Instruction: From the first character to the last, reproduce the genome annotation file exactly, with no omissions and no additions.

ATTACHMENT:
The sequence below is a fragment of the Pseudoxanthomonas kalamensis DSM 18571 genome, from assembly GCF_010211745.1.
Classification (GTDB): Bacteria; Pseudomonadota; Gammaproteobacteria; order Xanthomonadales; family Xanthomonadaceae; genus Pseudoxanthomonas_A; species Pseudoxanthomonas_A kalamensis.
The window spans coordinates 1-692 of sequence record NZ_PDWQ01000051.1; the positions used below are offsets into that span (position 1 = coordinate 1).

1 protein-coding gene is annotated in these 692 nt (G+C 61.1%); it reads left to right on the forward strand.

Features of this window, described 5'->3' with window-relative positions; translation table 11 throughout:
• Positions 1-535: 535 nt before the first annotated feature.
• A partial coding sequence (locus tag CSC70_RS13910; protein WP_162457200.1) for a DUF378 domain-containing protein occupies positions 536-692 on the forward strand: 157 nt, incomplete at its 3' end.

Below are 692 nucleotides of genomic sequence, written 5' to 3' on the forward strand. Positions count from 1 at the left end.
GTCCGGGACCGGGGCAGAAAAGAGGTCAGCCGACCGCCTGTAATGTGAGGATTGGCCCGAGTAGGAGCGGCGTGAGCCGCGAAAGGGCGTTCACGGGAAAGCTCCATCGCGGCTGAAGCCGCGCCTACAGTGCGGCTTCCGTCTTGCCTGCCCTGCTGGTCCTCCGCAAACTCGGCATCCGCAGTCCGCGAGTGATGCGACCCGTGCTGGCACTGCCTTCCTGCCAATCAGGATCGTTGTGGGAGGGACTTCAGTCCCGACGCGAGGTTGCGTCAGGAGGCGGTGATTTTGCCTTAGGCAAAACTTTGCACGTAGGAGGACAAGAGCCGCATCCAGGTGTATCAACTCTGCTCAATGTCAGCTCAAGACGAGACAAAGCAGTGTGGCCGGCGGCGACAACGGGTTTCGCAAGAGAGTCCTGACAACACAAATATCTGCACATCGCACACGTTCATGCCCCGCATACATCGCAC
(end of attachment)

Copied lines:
The sequence below is a fragment of the Pseudoxanthomonas kalamensis DSM 18571 genome, from assembly GCF_010211745.1.
Classification (GTDB): Bacteria; Pseudomonadota; Gammaproteobacteria; order Xanthomonadales; family Xanthomonadaceae; genus Pseudoxanthomonas_A; species Pseudoxanthomonas_A kalamensis.
The window spans coordinates 1-692 of sequence record NZ_PDWQ01000051.1; the positions used below are offsets into that span (position 1 = coordinate 1).

1 protein-coding gene is annotated in these 692 nt (G+C 61.1%); it reads left to right on the forward strand.

Features of this window, described 5'->3' with window-relative positions; translation table 11 throughout:
• Positions 1-535: 535 nt before the first annotated feature.
• A partial coding sequence (locus tag CSC70_RS13910; protein WP_162457200.1) for a DUF378 domain-containing protein occupies positions 536-692 on the forward strand: 157 nt, incomplete at its 3' end.

Below are 692 nucleotides of genomic sequence, written 5' to 3' on the forward strand. Positions count from 1 at the left end.
GTCCGGGACCGGGGCAGAAAAGAGGTCAGCCGACCGCCTGTAATGTGAGGATTGGCCCGAGTAGGAGCGGCGTGAGCCGCGAAAGGGCGTTCACGGGAAAGCTCCATCGCGGCTGAAGCCGCGCCTACAGTGCGGCTTCCGTCTTGCCTGCCCTGCTGGTCCTCCGCAAACTCGGCATCCGCAGTCCGCGAGTGATGCGACCCGTGCTGGCACTGCCTTCCTGCCAATCAGGATCGTTGTGGGAGGGACTTCAGTCCCGACGCGAGGTTGCGTCAGGAGGCGGTGATTTTGCCTTAGGCAAAACTTTGCACGTAGGAGGACAAGAGCCGCATCCAGGTGTATCAACTCTGCTCAATGTCAGCTCAAGACGAGACAAAGCAGTGTGGCCGGCGGCGACAACGGGTTTCGCAAGAGAGTCCTGACAACACAAATATCTGCACATCGCACACGTTCATGCCCCGCATACATCGCAC